Teenagers are increasingly using Snapchat – an interesting app with selfie filters (like the popular puppy filter), which allows users to create fun, sometimes silly photos and videos, and send them to their friends in seconds.

However, like any social network, Snapchat also has certain downsides. The article below will make you clear what parents need to know about Snapchat: What Snapchat is, its Snapchat features, and how to keep your kids safe while using Snapchat.

What is Snapchat?

Snapchat is a mobile app for Android and iOS devices that allows users to send photos and videos (called snaps) to other users. This application is launched to take pictures, recording videos and sending to recipients under the control of the sender.

However, unlike photos or videos sent via text or email, the special thing this app owns is that the photos sent on Snapchat disappear a few seconds after they are viewed. The only way the recipient can save the image is to take a screenshot.

Some Snapchat features

Before getting to know Snapchat’s key features, familiarize yourself with the following terms:

  • Snapchatters: the term used to call Snapchat users
  • Snap: Each snap is an image or video captured by Snapchat.
  • Scores: The number of “snap” your child receives and sends.
  • Snapback: This is the response to a snap.
  • Bitmoji: Connecting Snapchat to your child’s Bitmoji allows them to use their emojis as their avatar.
  • Emojis: Snapchat emoticons appear next to the names in your friends’ list, letting users know the friends they meet the most.
  • Story: A story that your child can send to many friends at the same time. Recipients can view the content “story” unlimited times within 24 hours and they can also send many “snap” into a “story” to create a whole content story.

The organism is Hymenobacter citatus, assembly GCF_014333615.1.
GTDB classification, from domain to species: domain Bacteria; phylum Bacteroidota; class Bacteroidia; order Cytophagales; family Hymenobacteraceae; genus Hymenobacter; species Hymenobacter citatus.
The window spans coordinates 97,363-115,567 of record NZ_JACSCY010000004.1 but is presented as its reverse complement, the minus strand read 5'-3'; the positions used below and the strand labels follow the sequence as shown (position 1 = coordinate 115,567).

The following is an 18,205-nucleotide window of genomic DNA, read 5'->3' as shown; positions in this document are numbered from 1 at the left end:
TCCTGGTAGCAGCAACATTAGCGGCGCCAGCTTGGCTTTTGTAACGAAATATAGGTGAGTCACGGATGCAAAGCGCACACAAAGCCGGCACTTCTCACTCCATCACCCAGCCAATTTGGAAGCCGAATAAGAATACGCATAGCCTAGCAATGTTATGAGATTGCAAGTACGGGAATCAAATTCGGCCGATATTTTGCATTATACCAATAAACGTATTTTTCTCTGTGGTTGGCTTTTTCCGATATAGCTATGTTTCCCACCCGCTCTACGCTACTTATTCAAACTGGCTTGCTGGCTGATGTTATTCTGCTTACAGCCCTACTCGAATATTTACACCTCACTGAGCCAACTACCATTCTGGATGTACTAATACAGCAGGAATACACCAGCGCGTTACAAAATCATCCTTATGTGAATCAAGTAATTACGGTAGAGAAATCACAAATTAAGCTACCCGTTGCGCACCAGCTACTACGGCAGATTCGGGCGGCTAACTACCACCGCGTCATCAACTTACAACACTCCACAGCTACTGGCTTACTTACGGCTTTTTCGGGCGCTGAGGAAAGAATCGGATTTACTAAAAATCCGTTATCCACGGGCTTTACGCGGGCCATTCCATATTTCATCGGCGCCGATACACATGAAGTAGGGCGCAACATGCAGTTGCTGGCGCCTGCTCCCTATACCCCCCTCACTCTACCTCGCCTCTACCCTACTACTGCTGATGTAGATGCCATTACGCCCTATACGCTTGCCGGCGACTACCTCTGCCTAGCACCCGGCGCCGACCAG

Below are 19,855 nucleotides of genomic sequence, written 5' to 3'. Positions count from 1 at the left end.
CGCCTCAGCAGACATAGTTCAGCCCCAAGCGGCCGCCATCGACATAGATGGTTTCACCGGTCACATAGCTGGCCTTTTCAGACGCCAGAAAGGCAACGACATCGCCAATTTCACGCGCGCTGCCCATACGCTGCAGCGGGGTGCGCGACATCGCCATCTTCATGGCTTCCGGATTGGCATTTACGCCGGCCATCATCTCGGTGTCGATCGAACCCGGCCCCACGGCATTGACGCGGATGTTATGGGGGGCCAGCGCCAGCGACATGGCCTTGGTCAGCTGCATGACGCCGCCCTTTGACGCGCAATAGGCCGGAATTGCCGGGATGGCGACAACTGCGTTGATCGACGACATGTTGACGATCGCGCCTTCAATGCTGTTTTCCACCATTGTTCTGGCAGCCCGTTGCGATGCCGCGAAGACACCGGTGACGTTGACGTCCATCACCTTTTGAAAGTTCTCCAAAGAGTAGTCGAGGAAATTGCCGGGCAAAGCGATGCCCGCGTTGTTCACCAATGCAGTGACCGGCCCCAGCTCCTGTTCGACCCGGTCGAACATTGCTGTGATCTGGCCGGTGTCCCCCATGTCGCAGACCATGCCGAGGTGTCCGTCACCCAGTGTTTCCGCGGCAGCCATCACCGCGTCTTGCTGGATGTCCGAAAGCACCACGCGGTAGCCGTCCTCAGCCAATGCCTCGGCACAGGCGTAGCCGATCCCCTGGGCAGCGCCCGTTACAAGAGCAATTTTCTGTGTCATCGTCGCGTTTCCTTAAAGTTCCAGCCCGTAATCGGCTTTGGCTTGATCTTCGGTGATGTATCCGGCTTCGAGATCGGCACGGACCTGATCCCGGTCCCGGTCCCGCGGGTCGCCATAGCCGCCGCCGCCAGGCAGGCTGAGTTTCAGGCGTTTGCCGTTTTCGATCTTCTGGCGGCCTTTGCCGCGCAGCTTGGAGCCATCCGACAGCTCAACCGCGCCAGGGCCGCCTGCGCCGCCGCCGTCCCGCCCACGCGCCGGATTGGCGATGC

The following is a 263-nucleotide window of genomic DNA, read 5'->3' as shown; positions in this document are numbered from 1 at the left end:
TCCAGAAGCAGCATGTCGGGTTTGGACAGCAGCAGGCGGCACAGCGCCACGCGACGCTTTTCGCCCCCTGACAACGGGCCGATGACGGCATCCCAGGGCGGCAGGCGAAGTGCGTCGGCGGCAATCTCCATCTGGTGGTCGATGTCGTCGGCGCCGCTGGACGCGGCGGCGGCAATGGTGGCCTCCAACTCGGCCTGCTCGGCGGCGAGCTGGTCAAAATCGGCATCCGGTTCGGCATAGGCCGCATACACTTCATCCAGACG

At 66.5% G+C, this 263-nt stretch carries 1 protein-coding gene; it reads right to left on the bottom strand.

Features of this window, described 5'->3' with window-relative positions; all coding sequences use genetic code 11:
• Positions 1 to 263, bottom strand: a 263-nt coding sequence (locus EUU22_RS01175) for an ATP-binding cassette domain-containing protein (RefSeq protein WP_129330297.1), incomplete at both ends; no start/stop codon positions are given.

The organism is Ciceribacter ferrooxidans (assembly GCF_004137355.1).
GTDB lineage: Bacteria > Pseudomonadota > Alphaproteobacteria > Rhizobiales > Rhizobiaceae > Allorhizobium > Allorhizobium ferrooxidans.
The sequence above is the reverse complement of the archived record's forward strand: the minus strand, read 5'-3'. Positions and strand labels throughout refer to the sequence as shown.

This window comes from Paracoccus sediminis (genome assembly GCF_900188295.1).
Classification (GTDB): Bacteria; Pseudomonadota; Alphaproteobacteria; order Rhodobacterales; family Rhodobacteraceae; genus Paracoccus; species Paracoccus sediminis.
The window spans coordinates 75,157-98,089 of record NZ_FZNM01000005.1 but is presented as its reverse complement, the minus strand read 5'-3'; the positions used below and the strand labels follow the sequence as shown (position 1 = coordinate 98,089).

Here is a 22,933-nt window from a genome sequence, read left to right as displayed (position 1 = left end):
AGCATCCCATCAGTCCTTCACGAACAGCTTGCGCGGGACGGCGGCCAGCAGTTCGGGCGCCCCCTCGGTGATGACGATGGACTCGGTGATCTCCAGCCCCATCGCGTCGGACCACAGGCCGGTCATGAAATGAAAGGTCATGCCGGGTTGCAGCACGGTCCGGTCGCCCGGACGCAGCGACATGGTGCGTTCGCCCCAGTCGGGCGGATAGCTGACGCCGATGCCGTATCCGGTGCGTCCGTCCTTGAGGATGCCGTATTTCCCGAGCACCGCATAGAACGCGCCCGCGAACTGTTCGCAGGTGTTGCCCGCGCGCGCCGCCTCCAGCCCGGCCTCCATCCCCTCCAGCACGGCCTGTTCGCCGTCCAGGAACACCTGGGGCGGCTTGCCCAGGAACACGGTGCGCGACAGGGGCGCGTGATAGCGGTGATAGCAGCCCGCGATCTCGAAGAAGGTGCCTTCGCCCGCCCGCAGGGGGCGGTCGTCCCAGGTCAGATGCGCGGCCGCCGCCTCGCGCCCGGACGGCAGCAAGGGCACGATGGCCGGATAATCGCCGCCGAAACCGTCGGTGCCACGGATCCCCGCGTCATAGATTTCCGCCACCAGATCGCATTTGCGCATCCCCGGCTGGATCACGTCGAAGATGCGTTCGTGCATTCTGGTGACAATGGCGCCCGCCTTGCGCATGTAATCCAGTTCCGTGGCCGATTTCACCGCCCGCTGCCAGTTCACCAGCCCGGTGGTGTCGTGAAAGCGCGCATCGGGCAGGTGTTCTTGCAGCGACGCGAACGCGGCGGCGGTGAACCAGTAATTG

What parents need to know about Snapchat - keep kids safe from social media

  • Chat: Like other apps, this feature allows they to chat in private with your friends on Snapchat. In Chat also feature Here allows they to record video or audio clip directly to your friends every time they chat.
  • Snap Map: In Snap Map, users can view public Snaps for major events as well as see the exact location of friends. The Snap Map option can be turned off by switching to Ghost mode in the settings.
  • Memories: Memories is a personal album of Snaps and stories that your children save for easy sharing in the future.
  • Discover: Allows users to view their friends’ Stories as well as public Stories and Shows. This is considered an important thing among what parents need to know about Snapchat. We will discuss later.

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  • Shazam: By long-pressing on the camera screen, users can let Shazam choose which song is playing to put on their Snap.
  • Trophy: Your child can find a Trophy while doing any task or using features like sending video without sound, using the zoom feature or sending a Snap with a particular filter.
  • Filter: They can edit photos by adding interesting filters. After you take a snapshot, swipe right or left on the preview screen to add a color filter, current time, local weather, speed overlays, or geofilter filters to their photos or videos. After taking a snapshot and applying the first filter, they can press and hold then swipe to add another filter.
  • Geofilter: Like filters, you can use a geofilter to decorate images. However, unlike Filter, a geofilter can give the user a specific location.

Which age is appropriate for Snapchat?

According to Snapchat terms, the user must be 13 years old. You must enter your date of birth to set up your account, but there’s no age verification, so it’s easy for children under 13 to sign up. 

Common Sense Media ranks Snapchat fine for teens 16 and older, mainly due to exposure to age-inappropriate content and marketing activities, such as quizzes, data collection.

Is Snapchat safe for children?

It is well known that social media platforms like Snapchat can expose children to harmful content. But apps are ever-changing, and even if you think you know how it all works, the latest update can make your knowledge obsolete overnight.

Here we take a look at some of the dark corners of Snapchat parents need to know.